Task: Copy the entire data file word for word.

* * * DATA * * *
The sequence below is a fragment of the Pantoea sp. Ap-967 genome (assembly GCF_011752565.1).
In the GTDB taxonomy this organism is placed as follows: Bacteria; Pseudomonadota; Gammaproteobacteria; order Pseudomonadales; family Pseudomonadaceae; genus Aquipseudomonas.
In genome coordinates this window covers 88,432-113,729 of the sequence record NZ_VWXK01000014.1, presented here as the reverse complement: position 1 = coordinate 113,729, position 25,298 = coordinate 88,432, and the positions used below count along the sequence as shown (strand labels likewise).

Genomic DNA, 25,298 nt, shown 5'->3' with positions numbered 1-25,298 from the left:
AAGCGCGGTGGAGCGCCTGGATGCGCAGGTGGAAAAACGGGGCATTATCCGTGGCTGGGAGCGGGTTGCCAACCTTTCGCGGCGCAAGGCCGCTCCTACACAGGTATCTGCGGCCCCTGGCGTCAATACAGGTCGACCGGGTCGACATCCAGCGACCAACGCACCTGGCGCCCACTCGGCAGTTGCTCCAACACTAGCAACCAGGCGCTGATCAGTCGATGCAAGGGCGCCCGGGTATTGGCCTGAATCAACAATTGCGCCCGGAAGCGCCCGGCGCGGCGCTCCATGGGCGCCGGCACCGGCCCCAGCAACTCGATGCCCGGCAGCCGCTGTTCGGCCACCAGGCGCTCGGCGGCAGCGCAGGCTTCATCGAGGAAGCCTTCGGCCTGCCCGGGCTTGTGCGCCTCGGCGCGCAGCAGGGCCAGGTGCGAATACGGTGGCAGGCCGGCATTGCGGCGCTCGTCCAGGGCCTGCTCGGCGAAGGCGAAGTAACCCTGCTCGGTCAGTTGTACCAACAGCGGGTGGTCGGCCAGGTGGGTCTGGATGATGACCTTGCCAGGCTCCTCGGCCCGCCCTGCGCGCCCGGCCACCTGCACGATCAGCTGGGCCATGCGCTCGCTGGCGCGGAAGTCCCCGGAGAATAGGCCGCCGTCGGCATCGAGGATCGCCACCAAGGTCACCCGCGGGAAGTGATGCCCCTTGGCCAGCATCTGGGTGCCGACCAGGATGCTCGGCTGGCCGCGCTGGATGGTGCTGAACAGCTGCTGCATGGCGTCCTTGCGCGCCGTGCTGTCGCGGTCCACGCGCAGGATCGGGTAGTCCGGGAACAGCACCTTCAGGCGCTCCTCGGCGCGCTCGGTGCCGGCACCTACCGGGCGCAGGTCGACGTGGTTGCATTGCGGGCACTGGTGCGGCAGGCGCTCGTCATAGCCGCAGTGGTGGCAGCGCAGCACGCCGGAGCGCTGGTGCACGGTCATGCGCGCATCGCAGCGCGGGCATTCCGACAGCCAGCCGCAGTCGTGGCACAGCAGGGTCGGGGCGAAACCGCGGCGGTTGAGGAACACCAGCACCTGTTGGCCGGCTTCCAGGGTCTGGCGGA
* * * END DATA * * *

The sequence below is a fragment of the Pantoea sp. Ap-967 genome (assembly GCF_011752565.1).
In the GTDB taxonomy this organism is placed as follows: Bacteria; Pseudomonadota; Gammaproteobacteria; order Pseudomonadales; family Pseudomonadaceae; genus Aquipseudomonas.
In genome coordinates this window covers 88,432-113,729 of the sequence record NZ_VWXK01000014.1, presented here as the reverse complement: position 1 = coordinate 113,729, position 25,298 = coordinate 88,432, and the positions used below count along the sequence as shown (strand labels likewise).

Genomic DNA, 25,298 nt, shown 5'->3' with positions numbered 1-25,298 from the left:
AAGCGCGGTGGAGCGCCTGGATGCGCAGGTGGAAAAACGGGGCATTATCCGTGGCTGGGAGCGGGTTGCCAACCTTTCGCGGCGCAAGGCCGCTCCTACACAGGTATCTGCGGCCCCTGGCGTCAATACAGGTCGACCGGGTCGACATCCAGCGACCAACGCACCTGGCGCCCACTCGGCAGTTGCTCCAACACTAGCAACCAGGCGCTGATCAGTCGATGCAAGGGCGCCCGGGTATTGGCCTGAATCAACAATTGCGCCCGGAAGCGCCCGGCGCGGCGCTCCATGGGCGCCGGCACCGGCCCCAGCAACTCGATGCCCGGCAGCCGCTGTTCGGCCACCAGGCGCTCGGCGGCAGCGCAGGCTTCATCGAGGAAGCCTTCGGCCTGCCCGGGCTTGTGCGCCTCGGCGCGCAGCAGGGCCAGGTGCGAATACGGTGGCAGGCCGGCATTGCGGCGCTCGTCCAGGGCCTGCTCGGCGAAGGCGAAGTAACCCTGCTCGGTCAGTTGTACCAACAGCGGGTGGTCGGCCAGGTGGGTCTGGATGATGACCTTGCCAGGCTCCTCGGCCCGCCCTGCGCGCCCGGCCACCTGCACGATCAGCTGGGCCATGCGCTCGCTGGCGCGGAAGTCCCCGGAGAATAGGCCGCCGTCGGCATCGAGGATCGCCACCAAGGTCACCCGCGGGAAGTGATGCCCCTTGGCCAGCATCTGGGTGCCGACCAGGATGCTCGGCTGGCCGCGCTGGATGGTGCTGAACAGCTGCTGCATGGCGTCCTTGCGCGCCGTGCTGTCGCGGTCCACGCGCAGGATCGGGTAGTCCGGGAACAGCACCTTCAGGCGCTCCTCGGCGCGCTCGGTGCCGGCACCTACCGGGCGCAGGTCGACGTGGTTGCATTGCGGGCACTGGTGCGGCAGGCGCTCGTCATAGCCGCAGTGGTGGCAGCGCAGCACGCCGGAGCGCTGGTGCACGGTCATGCGCGCATCGCAGCGCGGGCATTCCGACAGCCAGCCGCAGTCGTGGCACAGCAGGGTCGGGGCGAAACCGCGGCGGTTGAGGAACACCAGCACCTGTTGGCCGGCTTCCAGGGTCTGGCGGA